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Brahms, Wagner and Dupré
(Robert Quinney, organ)

Academic Festival Overture, Op. 80
Variations on a theme by Haydn, Op. 56b
Wir wandelten, wir zwei zusammen Op. 96/2
Violin Sonata No. 3 in D minor, Op. 108 - Adagio
Die Meistersinger Prelude Act 1; Siegried Idyll
Prelude and Fugue in B Major Op. 7, No. 1; Op. 36, No. 2; Op. 7, No. 3
Variations sur un Nöel, Op. 20
Cortège et Litanie, Op. 19 No. 2

Signum SIGCD089 [145 mins]

A showcase demonstration of Westminster Cathedral's Willis organ, which the great organist-improviser-organist Marcel Dupré inaugurated in 1924. I remember being fascinated by the slithering chromaticism of his music at one of his regular London recitals in the '50s. The best place to sample these CDs is at the Variations sur un Noël Op 20 on CD II, with 12 short variations that put the organ stops through their paces enjoyably. More ponderous are the early Preludes and Fugues and, especially, the Evocation Op 37, which outstayed my welcome.

The first of part of the double CD is devoted to well loved orchestral music transcrbed for organ by Lemare and Rogg; a popular way before the time of the gramophone to become acquainted with that music, and enjoying now something of a revival (q.v. Elgar's Enigma Variations on piano).

Quinney is enviably fluent, and there is some interest always in hearing familiar music in unusual guises. My doubts about his playing were more about interpretation than technique; a tendency in the transcriptions to be stolid, rhythmically inflexible and a little ponderous. In Dupré he is expressive and, when required, exciting.

Well managed by the engineers, but the booklet could have done with some editing. Full registrations of the instrument, and lots of facts there, but needing careful reading; the transcribers should be named on the listing page and some paragraphs of Quinney's informative text are far too long (see p.8).

Desirable for organists; others should sample first.

Peter Grahame Woolf

another review...

The Organ of Westminster Cathedral
Robert Quinney plays Brahms, Wagner & Dupré
Signum Classics SIGCD089 (2 CD set)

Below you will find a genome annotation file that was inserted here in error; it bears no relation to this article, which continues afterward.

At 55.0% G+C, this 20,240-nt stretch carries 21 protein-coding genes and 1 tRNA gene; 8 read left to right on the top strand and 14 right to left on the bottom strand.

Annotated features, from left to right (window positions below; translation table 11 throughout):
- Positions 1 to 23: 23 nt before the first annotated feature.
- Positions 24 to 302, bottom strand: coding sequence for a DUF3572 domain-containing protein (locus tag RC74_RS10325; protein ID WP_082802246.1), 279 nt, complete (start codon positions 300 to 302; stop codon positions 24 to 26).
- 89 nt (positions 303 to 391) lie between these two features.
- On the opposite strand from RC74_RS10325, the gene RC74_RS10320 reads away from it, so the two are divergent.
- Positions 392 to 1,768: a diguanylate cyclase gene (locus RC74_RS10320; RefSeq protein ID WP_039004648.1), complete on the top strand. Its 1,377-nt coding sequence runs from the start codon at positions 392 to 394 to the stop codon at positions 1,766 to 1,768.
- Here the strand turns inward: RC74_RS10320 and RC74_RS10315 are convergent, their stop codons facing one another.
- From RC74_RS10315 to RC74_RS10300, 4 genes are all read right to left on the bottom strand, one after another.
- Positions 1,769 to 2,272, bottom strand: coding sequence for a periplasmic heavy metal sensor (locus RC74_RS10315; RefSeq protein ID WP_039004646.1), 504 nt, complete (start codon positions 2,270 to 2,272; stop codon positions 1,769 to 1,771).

‘Never judge a book by its cover,’ they say, but in this case, if you like the front of the box, you’ll like what’s inside. This set showcases the Willis organ at the Catholic cathedral, its richness of sound and its sheer bigness entirely consistent with the opulent Byzantine revival building in which it lives.

The CDs cover a number of salient angles – Marcel Dupré is the most appropriate of composers for the disc, since he gave the opening recital for the organ in 1924, he is moreover nowadays somewhat neglected; Quinney is a ‘rising star’ of the organ world, has worked at the Cathedral and is now down the road at the Abbey, and this is his debut solo recording.

The playing does indeed show off well the grandeur of the musical concept, and Quinney conveys both the virtuosity and expressivity of Dupré. But unless you are already persuaded by an interest in either the cathedral or in organ music (when you will rush to buy the disc), your opinions may stand or fall by how keen you are to hear Brahms and Wagner in organ transcription.

This is a very different kettle of fish from piano ‘reductions,’ although most of the transcriptions (not the St Antoni variations, which are by Lionel Rogg) are contemporary with the organ. It is much more about the evocation of a sound-world, and a simulacrum of its emotional effect, than an elucidation of textures.
I was not persuaded away from the originals, but this is not to deny the powerful ‘high concept’ and musicality of the discs, which will find many admirers.

Ying Chang